In 1939, the United States government awarded what was then the most expensive artistic commission in its history to Howard Chandler Christy, saddling the Capitol with a most curious white elephant.
Christy, well known as a magazine illustrator, was an unlikely artist to be awarded the contract to commemorate the Constitution, which had marked its 150th anniversary two years before. “He was a society artist and illustrator more than a painter committed to public art,” says Michele Cohen, curator for the Architect of the Capitol. Indeed, Christy’s illustrations in Scribner’s and Harper’s so often featured an idealized, blandly pretty young woman that the archetype became known as a “Christy Girl,” an association that had earned him the position of sole judge for the inaugural Miss America pageant in 1921.
But Christy had recently made portraits of Vice President John N. Garner and Speaker of the House William Bankhead, two men central in tapping the artist to create this enormous new work—a 20- by 30-foot canvas, weighing 1,700 pounds in its frame, that depicts the signing of the U.S. Constitution in 1787.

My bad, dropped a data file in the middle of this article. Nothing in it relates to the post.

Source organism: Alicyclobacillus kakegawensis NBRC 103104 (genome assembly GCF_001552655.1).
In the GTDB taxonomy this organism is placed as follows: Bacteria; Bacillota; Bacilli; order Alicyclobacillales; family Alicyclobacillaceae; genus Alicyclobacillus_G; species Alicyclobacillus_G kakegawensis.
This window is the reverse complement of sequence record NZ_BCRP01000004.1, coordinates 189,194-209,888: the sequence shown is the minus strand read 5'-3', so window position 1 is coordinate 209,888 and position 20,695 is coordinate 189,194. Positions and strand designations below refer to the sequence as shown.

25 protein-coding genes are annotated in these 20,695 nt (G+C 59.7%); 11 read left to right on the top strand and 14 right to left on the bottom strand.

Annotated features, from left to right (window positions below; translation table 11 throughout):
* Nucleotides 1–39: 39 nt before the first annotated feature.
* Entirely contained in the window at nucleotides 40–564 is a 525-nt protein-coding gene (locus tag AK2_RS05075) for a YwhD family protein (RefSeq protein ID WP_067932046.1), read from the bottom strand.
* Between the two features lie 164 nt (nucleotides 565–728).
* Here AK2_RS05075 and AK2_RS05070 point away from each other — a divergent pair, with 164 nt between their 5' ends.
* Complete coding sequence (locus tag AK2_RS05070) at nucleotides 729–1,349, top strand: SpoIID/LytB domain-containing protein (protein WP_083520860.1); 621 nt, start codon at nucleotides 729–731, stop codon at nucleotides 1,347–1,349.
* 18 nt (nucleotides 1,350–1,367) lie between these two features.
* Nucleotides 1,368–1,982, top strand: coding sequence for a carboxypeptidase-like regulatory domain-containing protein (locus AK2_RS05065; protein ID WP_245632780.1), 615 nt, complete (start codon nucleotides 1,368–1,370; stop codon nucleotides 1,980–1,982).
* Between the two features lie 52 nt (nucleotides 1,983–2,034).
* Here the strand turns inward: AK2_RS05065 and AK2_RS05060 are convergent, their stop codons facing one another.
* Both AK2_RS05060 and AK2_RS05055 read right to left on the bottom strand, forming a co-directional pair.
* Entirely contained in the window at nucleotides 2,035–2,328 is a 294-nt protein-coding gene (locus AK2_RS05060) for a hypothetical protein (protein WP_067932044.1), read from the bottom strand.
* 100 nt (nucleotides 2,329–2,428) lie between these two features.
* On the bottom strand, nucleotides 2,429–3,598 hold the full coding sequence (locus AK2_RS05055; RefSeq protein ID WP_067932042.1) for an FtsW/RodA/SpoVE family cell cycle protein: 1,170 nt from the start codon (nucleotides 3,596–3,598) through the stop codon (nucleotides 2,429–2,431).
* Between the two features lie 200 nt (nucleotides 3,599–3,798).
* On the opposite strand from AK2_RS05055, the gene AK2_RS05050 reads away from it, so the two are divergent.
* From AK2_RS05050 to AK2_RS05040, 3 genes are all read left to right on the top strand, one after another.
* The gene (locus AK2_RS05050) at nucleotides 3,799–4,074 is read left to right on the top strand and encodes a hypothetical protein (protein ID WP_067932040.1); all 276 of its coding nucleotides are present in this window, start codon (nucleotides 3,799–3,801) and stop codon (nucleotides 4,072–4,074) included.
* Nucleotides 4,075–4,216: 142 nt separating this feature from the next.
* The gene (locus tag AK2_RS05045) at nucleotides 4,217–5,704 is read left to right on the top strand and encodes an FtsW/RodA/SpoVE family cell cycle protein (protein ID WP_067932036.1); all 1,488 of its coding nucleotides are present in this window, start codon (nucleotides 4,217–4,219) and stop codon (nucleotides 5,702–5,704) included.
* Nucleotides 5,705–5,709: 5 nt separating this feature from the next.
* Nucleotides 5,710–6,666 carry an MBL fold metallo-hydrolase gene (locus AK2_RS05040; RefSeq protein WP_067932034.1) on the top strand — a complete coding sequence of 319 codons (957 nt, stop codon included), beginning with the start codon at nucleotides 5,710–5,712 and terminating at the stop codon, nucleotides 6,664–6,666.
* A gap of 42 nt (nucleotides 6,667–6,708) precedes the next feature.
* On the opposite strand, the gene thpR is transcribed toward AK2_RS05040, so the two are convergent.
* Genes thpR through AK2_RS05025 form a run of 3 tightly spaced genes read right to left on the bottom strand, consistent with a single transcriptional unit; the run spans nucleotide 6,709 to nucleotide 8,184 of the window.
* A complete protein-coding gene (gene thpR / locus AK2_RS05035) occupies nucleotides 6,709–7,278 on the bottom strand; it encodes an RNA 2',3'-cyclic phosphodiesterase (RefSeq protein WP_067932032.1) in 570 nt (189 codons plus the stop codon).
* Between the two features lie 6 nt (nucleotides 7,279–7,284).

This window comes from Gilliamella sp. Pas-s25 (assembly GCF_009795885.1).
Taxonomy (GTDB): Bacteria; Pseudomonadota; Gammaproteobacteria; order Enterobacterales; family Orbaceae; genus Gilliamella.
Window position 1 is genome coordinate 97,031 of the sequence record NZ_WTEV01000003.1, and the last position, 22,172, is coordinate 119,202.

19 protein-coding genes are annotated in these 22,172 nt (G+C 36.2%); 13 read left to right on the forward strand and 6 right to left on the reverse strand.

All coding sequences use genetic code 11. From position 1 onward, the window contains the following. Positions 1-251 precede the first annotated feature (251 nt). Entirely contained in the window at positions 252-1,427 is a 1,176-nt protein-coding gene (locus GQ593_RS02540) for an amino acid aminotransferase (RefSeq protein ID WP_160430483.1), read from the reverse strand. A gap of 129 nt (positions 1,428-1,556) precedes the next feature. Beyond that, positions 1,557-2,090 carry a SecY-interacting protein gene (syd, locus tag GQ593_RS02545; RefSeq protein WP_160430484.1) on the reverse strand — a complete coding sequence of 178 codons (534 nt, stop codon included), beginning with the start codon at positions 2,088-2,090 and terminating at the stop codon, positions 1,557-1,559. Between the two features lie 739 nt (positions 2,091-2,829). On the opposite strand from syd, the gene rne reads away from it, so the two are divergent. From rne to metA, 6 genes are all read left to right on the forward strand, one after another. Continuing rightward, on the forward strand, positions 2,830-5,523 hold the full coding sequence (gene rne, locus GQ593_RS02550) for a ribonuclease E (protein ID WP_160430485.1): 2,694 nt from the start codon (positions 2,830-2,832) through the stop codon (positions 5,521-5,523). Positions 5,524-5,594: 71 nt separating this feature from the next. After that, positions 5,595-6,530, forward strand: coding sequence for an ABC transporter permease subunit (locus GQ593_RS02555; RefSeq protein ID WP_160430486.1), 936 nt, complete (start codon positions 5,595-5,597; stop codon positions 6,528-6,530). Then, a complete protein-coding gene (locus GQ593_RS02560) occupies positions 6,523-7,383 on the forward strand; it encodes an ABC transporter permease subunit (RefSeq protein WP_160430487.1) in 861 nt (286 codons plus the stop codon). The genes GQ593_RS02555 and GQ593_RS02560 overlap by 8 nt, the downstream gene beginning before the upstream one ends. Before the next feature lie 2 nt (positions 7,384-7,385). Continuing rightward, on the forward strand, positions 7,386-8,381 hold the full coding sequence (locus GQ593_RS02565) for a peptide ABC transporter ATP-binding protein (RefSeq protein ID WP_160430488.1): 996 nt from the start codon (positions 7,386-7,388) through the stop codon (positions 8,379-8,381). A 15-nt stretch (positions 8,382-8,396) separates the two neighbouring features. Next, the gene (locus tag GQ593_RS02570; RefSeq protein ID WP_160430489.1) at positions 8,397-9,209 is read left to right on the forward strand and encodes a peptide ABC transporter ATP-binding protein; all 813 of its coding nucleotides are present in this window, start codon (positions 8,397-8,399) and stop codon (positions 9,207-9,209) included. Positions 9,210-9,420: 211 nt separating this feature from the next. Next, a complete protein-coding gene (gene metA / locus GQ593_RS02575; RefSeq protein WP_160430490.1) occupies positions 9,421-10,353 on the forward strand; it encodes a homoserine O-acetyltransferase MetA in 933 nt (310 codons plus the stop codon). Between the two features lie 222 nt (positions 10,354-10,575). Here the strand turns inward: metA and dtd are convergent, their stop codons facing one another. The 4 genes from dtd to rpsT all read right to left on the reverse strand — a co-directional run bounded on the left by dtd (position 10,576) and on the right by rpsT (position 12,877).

Meant for a place of honor in the Capitol, the canvas was too large for any open walls—a quandary, because it had to remain in the Capitol according to its government commission. Christy squeezed every signatory into the frame. He sought out 18th- and 19th-century portraits on which to base each likeness and borrowed period clothing from the Smithsonian for at least one of his models to wear. The model posing as George Washington wore the president’s own shoe buckles and held Washington’s pocket watch. Art critics and others disparaged the painting’s frothy style. “Nothing more than a blown-up illustration,” one critic said. “Our Founding Fathers are embarrassed.” Today, the work, for which Christy received a whopping $30,000, remains something of a joke among art historians.
Soon, the white elephant of a painting was relegated to an out-of-the-way staircase in the Capitol, largely hidden from public view. It has remained there ever since.